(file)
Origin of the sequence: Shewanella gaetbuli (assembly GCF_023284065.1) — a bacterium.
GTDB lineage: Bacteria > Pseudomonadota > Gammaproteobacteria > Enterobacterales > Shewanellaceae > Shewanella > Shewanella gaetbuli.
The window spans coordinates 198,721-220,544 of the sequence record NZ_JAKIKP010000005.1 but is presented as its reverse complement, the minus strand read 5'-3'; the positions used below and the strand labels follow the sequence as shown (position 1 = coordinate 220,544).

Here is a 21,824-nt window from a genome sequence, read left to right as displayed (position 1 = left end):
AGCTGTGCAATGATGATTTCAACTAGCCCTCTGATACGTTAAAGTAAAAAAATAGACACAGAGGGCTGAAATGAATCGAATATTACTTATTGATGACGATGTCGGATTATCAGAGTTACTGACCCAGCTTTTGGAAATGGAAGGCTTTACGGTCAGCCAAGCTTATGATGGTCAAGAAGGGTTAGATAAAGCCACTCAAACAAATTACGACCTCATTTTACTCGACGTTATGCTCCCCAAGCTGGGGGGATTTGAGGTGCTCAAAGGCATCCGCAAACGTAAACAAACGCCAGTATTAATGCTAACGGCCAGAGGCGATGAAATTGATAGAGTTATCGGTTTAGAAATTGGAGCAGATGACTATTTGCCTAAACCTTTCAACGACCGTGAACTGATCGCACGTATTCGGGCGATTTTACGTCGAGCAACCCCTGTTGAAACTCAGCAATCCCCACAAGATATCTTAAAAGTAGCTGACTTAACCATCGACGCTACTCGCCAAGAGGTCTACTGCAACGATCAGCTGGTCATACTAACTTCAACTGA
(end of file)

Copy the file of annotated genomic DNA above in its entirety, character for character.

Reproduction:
Origin of the sequence: Shewanella gaetbuli (assembly GCF_023284065.1) — a bacterium.
GTDB lineage: Bacteria > Pseudomonadota > Gammaproteobacteria > Enterobacterales > Shewanellaceae > Shewanella > Shewanella gaetbuli.
The window spans coordinates 198,721-220,544 of the sequence record NZ_JAKIKP010000005.1 but is presented as its reverse complement, the minus strand read 5'-3'; the positions used below and the strand labels follow the sequence as shown (position 1 = coordinate 220,544).

Here is a 21,824-nt window from a genome sequence, read left to right as displayed (position 1 = left end):
AGCTGTGCAATGATGATTTCAACTAGCCCTCTGATACGTTAAAGTAAAAAAATAGACACAGAGGGCTGAAATGAATCGAATATTACTTATTGATGACGATGTCGGATTATCAGAGTTACTGACCCAGCTTTTGGAAATGGAAGGCTTTACGGTCAGCCAAGCTTATGATGGTCAAGAAGGGTTAGATAAAGCCACTCAAACAAATTACGACCTCATTTTACTCGACGTTATGCTCCCCAAGCTGGGGGGATTTGAGGTGCTCAAAGGCATCCGCAAACGTAAACAAACGCCAGTATTAATGCTAACGGCCAGAGGCGATGAAATTGATAGAGTTATCGGTTTAGAAATTGGAGCAGATGACTATTTGCCTAAACCTTTCAACGACCGTGAACTGATCGCACGTATTCGGGCGATTTTACGTCGAGCAACCCCTGTTGAAACTCAGCAATCCCCACAAGATATCTTAAAAGTAGCTGACTTAACCATCGACGCTACTCGCCAAGAGGTCTACTGCAACGATCAGCTGGTCATACTAACTTCAACTGA